Background. Healthcare-associated infections (HAIs), or nosocomial infections, represent a significant burden in terms of mortality, morbidity, length of stay and costs for patients hospitalized in intensive care units (ICUs). Surveillance systems are recommended by national and international institutions to gather data on HAIs in order to develop and evaluate interventions that reduce the risk of HAIs. Study Design. Here we describe the methodology and the results of the surveillance system implemented in the ICU of the Policlinico Umberto I, a large teaching hospital in Rome, from April 2016 to October 2018. Methods. The multimodal infection surveillance system integrates four different approaches: i) active surveillance of inpatients; ii) environmental microbiological surveillance; iii) surveillance of isolated microorganisms; and iv) behavioral surveillance of healthcare personnel. Data were collected on catheter-related bloodstream infections, ventilation-associated pneumonia, catheter-associated urinary tract infections and primary bloodstream infections that developed in patients after 48 h in the ICU. For environmental surveillance 14 points were selected for sampling (i.e. bed edges, medication carts, PC keyboards, sink faucets). The system of active surveillance of HAIs also included surveillance of microorganisms, consisting of the molecular genotyping of bacterial isolates by pulsed-field gel electrophoresis (PFGE). From 1 November 2016, monitoring of compliance with guidelines for hand hygiene (HH) and proper glove or gown use by healthcare personnel was included in the surveillance system. After the first six months (baseline phase), a multimodal intervention to improve adherence to guidelines by healthcare personnel was conducted with the ICU staff. Results. Overall, 773 patients were included in the active surveillance. The overall incidence rate of device-related HAIs was 14.1 (95% CI: 12.2-16.3) per 1000 patient-days. The monthly device-related HAI incident rate showed a decreasing trend over time, with peaks of incidence becoming progressively lower. The most common bacterial isolates were Klebsiella pneumoniae (20.7%), Acinetobacter baumannii (17.2%), Pseudomonas aeruginosa (13.4%) and Staphylococcus aureus (5.4%). Acinetobacter baumannii and Klebsiella pneumoniae showed the highest proportion of isolates with a multidrug-resistant profile. A total of 819 environmental samples were collected, from which 305 bacterial isolates were retrieved. The most frequent bacterial isolates were Acinetobacter baumannii (27.2%), Staphylococcus aureus (12.1%), Enterococcus faecalis (11.1%), Klebsiella pneumoniae (5.2%) and Pseudomonas aeruginosa (4.7%). All Acinetobacter baumannii, Pseudomonas aeruginosa and Klebsiella pneumoniae environmental isolates were at least multidrug-resistant. Genotyping showed a limited number of major PFGE patterns for both clinical and environmental isolates of Klebsiella pneumoniae and Acinetobacter baumannii. Behavioral compliance rates significantly improved from baseline to post-intervention phase. Conclusions. By integrating information gathered from active surveillance, environmental microbiological surveillance, surveillance of bacterial isolates and behavioral surveillance of healthcare personnel, the multimodal infection surveillance system returned a precise and detailed view of the infectious risk and microbial ecology of the ICU.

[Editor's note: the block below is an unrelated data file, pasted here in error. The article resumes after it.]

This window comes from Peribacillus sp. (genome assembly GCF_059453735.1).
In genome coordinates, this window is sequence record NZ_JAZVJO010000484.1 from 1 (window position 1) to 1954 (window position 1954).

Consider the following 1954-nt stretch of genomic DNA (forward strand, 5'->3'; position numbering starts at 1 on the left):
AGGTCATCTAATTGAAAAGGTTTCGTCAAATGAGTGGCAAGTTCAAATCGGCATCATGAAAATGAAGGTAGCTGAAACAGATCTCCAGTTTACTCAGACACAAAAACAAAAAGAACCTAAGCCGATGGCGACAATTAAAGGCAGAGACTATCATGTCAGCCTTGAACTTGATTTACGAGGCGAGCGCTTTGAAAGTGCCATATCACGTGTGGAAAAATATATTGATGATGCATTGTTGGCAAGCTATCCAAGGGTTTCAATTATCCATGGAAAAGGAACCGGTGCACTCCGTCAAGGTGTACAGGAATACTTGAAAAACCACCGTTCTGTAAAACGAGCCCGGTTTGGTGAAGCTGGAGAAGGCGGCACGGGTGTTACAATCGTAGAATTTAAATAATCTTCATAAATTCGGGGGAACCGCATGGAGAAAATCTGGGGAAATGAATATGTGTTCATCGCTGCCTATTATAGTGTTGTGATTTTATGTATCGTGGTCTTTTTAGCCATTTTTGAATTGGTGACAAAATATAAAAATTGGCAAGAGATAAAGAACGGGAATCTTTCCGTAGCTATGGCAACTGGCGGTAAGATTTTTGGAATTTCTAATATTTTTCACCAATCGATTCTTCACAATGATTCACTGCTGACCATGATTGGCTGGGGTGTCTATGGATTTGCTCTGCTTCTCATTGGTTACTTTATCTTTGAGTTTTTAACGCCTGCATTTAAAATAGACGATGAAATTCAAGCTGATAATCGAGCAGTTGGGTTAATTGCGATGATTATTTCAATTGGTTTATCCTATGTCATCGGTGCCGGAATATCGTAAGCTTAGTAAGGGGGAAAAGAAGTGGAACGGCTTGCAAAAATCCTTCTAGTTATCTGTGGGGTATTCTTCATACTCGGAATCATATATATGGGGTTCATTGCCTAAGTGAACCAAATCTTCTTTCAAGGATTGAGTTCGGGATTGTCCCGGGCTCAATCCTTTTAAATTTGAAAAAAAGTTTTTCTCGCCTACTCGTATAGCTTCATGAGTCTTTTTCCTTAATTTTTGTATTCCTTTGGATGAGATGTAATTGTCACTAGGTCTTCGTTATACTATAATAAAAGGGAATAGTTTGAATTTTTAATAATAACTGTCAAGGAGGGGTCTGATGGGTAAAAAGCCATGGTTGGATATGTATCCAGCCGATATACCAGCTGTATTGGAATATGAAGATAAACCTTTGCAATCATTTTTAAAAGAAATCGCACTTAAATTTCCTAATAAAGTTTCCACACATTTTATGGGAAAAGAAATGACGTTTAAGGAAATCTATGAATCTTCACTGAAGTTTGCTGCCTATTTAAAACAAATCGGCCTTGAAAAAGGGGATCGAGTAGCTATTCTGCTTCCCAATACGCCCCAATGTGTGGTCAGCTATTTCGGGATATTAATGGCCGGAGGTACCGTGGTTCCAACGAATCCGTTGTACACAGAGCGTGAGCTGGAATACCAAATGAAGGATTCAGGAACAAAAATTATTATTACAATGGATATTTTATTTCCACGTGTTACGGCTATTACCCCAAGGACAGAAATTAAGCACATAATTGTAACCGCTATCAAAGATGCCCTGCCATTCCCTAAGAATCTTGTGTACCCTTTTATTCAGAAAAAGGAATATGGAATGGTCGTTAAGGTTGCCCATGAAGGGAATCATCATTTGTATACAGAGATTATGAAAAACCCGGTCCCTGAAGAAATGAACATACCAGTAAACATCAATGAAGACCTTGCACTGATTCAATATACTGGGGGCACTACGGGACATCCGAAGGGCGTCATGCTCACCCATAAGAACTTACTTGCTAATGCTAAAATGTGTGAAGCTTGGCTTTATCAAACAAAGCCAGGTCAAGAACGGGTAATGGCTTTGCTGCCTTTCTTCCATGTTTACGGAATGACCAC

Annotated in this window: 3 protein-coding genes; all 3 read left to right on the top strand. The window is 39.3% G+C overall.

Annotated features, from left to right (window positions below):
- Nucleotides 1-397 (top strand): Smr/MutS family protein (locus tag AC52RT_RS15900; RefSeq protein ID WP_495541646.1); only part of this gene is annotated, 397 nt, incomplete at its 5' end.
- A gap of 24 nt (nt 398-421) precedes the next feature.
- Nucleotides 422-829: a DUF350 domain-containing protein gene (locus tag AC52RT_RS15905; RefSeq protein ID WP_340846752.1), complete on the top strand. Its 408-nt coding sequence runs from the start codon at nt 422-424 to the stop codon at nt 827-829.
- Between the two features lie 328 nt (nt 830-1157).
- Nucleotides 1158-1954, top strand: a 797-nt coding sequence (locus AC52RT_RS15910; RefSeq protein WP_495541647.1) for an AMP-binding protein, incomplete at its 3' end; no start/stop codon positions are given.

Migliara G.; Di Paolo C.; Barbato D.; Baccolini V.; Salerno C.; Nardi A.; Alessandri F.; Giordano A.; Tufi D.; Marinelli L.; Cottarelli A.; De Giusti M.; Marzuillo C.; De Vito C.; Antonelli G.; Venditti M.; Tellan G.; Ranieri M.V.; Villari P.
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Utilizza questo identificativo per citare o creare un link a questo documento: http://hdl.handle.net/11585/714454